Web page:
Titus Andronicus Monologues | StageMilk
monologues from Titus Andronicus

Titus Andronicus Monologues

Written by on | Monologues Unpacked Shakespeare

Titus Andronicus is one of the more controversial Shakespeare plays. Written early in his career, and with all the gruesome flair you might expect of a young Quentin Tarantino, the play divides audiences with its extremely violent subject matter and dark themes. However, while it may not be as widely praised as many of Shakespeare’s best works, there still remains a great number of monologues in this divisive work that are worth investigating—monologues from compelling characters consumed by revenge.

If you are looking for a monologue from Titus Andronicus, you have come to the right place. This is a comprehensive list of the best monologues from the play. These monologues are suitable for audition or performance.

Note: though we have delineated these as male/female, do not feel restricted to those limitations.

Best Female Monologues from Titus Andronicus

Tamora Monologue Act 2 Scene 3

TAMORA: My lovely Aaron, wherefore look’st thou sad
When everything doth make a gleeful boast?
The birds chant melody on every bush,
The snakes lies rolled in the cheerful sun,
The green leaves quiver with the cooling wind
And make a chequered shadow on the ground.
Under their sweet shade, Aaron, let us sit,
And whilst the babbling echo mocks the hounds,
Replying shrilly to the well-tuned horns
As if a double hunt were heard at once,
Let us sit down and mark their yellowing noise;
And after conflict such as was supposed
The wandering prince and Dido once enjoyed,
When with a happy storm they were surprised
And curtained with a counsel-keeping cave,
We may, each wreathed in the other’s arms,
Our pastimes done, possess a golden slumber,
Whiles hounds and horns and sweet melodious birds
Be unto us as is a nurse’s song
Of lullaby to bring her babe asleep.

Tamora Monologue Act 2 Scene 3

TAMORA: Have I not reason, think you, to look pale?
These two have ‘ticed me hither to this place:
A barren detested vale you see it is;
The trees, though summer, yet forlorn and lean,
O’ercome with moss and baleful mistletoe;
Here never shines the sun, here nothing breeds
Unless the nightly owl or fatal raven.
And when they showed me this abhorred pit,
They told me here at dead time of the night
A thousand fiends, a thousand hissing snakes,
Ten thousand swelling toads, as many urchins,
Would make such fearful and confused cries
As any mortal body hearing it
Should straight fall mad, or else die suddenly.
No sooner had they told this hellish tale,
But straight they told me they would bind me here
Unto the body of a dismal yew
And leave me to this miserable death.
And then they called me foul adulteress,
Lascivious Goth, and all the bitterest terms
That ever ear did hear to such effect.
And had you not by wondrous fortune come,
This vengeance on me had they executed.
Revenge it as you love your mother’s life,
Or be ye not henceforth called my children.

Best Male Monologues from Titus Andronicus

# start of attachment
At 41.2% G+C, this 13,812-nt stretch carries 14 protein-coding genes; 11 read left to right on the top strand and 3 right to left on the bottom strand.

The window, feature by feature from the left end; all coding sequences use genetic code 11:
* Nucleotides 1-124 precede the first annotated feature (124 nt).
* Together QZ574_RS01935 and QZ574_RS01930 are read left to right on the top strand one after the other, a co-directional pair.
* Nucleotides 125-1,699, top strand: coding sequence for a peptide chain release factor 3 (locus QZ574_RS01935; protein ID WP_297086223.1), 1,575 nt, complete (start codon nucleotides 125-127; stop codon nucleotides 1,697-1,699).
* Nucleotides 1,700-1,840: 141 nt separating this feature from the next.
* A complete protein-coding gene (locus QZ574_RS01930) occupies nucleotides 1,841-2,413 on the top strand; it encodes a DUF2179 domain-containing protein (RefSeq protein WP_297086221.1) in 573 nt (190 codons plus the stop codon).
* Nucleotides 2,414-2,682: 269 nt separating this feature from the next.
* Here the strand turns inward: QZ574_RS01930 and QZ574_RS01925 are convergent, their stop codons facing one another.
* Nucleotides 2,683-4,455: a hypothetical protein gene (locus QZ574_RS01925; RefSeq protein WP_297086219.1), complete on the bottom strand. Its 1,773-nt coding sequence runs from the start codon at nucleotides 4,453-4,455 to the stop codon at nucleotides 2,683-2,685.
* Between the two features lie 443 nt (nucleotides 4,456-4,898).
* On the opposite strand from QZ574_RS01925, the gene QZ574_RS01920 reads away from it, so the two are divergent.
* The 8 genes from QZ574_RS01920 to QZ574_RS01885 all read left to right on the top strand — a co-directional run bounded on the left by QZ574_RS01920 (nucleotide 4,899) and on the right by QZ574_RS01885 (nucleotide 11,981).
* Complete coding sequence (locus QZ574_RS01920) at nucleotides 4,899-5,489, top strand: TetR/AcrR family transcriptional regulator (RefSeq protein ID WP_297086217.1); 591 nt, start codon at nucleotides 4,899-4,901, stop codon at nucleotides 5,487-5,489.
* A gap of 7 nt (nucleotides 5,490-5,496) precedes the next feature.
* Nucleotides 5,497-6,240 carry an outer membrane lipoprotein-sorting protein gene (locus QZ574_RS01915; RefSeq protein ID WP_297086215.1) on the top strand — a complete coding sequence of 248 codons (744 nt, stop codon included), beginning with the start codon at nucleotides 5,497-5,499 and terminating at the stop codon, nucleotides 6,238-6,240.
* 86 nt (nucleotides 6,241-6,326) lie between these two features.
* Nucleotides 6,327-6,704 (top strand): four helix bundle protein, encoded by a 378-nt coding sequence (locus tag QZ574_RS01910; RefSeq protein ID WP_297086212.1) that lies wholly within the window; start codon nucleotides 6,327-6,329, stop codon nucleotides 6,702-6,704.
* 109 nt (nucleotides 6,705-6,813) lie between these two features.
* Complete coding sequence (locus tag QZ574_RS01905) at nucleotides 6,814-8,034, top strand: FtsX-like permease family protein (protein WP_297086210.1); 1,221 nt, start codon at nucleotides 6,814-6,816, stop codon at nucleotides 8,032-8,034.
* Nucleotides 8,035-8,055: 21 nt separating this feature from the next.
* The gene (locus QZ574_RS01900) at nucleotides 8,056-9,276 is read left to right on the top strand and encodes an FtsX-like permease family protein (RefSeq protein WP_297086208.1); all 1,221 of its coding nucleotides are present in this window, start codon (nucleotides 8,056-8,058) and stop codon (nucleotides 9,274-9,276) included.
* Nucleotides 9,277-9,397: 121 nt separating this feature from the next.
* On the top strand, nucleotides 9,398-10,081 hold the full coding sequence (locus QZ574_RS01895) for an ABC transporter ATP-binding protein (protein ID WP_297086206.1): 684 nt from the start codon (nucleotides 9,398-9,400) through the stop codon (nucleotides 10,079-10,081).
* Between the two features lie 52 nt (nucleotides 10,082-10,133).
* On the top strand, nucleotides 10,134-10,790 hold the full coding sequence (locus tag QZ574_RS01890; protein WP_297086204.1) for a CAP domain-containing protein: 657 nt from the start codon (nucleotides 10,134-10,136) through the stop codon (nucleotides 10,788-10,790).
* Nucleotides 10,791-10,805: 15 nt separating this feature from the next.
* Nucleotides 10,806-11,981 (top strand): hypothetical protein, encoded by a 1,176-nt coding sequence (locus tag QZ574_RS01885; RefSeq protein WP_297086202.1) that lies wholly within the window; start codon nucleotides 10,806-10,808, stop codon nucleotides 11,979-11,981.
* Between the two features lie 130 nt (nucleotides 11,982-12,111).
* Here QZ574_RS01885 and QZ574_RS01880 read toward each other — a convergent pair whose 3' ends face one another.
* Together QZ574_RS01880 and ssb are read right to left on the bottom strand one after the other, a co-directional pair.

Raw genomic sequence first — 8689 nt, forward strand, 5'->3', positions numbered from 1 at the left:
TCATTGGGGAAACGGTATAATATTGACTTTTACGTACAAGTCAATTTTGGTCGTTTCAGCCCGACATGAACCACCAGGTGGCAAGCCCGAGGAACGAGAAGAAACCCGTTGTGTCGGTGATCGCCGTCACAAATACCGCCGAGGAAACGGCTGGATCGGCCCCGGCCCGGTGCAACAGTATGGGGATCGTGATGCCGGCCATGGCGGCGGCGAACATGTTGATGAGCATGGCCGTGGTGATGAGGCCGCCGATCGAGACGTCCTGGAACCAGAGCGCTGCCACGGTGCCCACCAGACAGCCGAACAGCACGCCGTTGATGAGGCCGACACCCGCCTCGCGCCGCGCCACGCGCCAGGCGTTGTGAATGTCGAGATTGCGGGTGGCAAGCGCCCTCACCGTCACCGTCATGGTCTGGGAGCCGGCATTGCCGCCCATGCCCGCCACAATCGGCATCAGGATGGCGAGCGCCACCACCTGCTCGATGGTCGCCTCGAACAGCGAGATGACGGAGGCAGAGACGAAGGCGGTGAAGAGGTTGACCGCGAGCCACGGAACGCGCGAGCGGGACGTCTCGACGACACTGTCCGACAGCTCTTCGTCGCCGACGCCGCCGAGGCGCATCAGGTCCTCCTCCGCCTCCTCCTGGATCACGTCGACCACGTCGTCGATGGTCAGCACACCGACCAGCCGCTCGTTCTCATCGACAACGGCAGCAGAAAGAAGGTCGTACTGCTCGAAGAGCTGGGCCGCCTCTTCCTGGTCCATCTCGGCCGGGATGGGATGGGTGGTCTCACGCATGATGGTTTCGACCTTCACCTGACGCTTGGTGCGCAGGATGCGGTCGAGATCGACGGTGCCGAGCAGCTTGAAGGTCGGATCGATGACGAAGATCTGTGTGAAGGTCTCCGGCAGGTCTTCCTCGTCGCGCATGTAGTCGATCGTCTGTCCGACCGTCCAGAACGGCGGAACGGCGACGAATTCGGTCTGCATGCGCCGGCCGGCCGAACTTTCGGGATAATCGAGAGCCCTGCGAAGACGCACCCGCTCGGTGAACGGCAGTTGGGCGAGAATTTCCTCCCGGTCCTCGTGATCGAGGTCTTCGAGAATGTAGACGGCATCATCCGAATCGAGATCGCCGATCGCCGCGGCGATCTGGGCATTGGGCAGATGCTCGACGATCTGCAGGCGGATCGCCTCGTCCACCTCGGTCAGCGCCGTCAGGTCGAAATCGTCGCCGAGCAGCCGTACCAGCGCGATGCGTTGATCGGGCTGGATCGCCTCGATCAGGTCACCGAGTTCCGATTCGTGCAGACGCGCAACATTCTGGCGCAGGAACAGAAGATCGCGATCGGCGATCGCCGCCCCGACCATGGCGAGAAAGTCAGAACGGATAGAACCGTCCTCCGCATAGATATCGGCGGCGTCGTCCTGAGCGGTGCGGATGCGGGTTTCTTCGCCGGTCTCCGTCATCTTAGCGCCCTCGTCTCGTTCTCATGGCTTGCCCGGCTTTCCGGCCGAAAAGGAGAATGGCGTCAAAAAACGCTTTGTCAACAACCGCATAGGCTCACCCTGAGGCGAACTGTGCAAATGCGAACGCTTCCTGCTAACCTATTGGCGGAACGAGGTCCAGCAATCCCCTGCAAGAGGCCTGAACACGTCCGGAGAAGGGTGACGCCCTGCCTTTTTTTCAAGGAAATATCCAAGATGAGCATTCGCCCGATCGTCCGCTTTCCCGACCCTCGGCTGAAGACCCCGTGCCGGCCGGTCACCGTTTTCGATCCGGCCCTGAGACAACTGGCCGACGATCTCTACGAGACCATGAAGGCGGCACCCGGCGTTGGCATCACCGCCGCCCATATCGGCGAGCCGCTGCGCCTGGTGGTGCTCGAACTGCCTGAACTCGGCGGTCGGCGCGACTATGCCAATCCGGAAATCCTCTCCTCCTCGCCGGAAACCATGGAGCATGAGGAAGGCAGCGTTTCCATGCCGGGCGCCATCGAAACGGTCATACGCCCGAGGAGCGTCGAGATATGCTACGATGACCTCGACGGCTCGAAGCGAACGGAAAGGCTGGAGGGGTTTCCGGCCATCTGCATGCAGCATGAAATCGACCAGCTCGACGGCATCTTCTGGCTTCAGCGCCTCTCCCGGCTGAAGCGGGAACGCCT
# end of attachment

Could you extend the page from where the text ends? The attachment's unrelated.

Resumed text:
Titus Andronicus Monologue Act 3 Scene 1

TITUS: Hear me, grave fathers; noble tribunes, stay!
For pity of mine age, whose youth was spent
In dangerous wars whilst you securely slept;
For all my blood in Rome’s great quarrel shed,
For all the frosty nights that I have watched,
And for these bitter tears which now you see
Filling the aged wrinkles in my cheeks,
Be pitiful to my condemned sons,
Whose souls is not corrupted as ’tis thought.
For two-and-twenty sons I never wept,
Because they died in honour’s lofty bed.
(Andronicus lieth down, and the Judges pass by him.)
For these two , tribunes, in the dust I write
My heart’s deep languor and my soul’s sad tears.
Let my tears staunch the earth’s dry appetite;
My sons’ sweet blood will make it shame and blush.
(Exit all but Titus)
O earth, I will befriend thee more with rain
That shall distil from these two ancient ruins
Than youthful April shall with all his showers.
In summer’s drought I’ll drop upon thee still;
In winter with warm tears I’ll melt the snow
And keep eternal springtime on thy face,
So thou refuse to drink my dear sons’ blood.

Enter Lucius with his weapon drawn.

O reverend tribunes, O gentle aged men,
Unbind my sons, reverse the doom of death,
And let me say, that never wept before,
My tears are now prevailing orators.

Aaron Monologue Act 5 Scene 1

AARON: Ay, that I had not done a thousand more.
Even now I curse the day – and yet I think
Few come within the compass of my curse –
Wherein I did not some notorious ill,
As kill a man or else devise his death,
Ravish a maid or plot the way to do it,
Accuse some innocent and forswear myself,
Set deadly enmity between two friends,
Make poor men’s cattle break their necks,
Set fire on barns and haystacks in the night
And bid the owners quench them with their tears.
Oft have I digged up dead men from their graves
And set them upright at their dear friends’ door,
Even when their sorrows almost was forgot,
And on their skins, as on the bark of trees,
Have with my knife carved in Roman letters,
‘Let not your sorrow die though I am dead.’
Tut , I have done a thousand dreadful things
As willingly as one would kill a fly,
And nothing grieves me heartily indeed
But that I cannot do ten thousand more.

About the Author

Andrew Hearle

is the founder of StageMilk. Andrew trained at the Western Australian Academy of Performing Arts, and is now a Sydney-based actor working in Theatre, Film and Television.

About the Author

Andrew Hearle

is the founder of StageMilk. Andrew trained at the Western Australian Academy of Performing Arts, and is now a Sydney-based actor working in Theatre, Film and Television.

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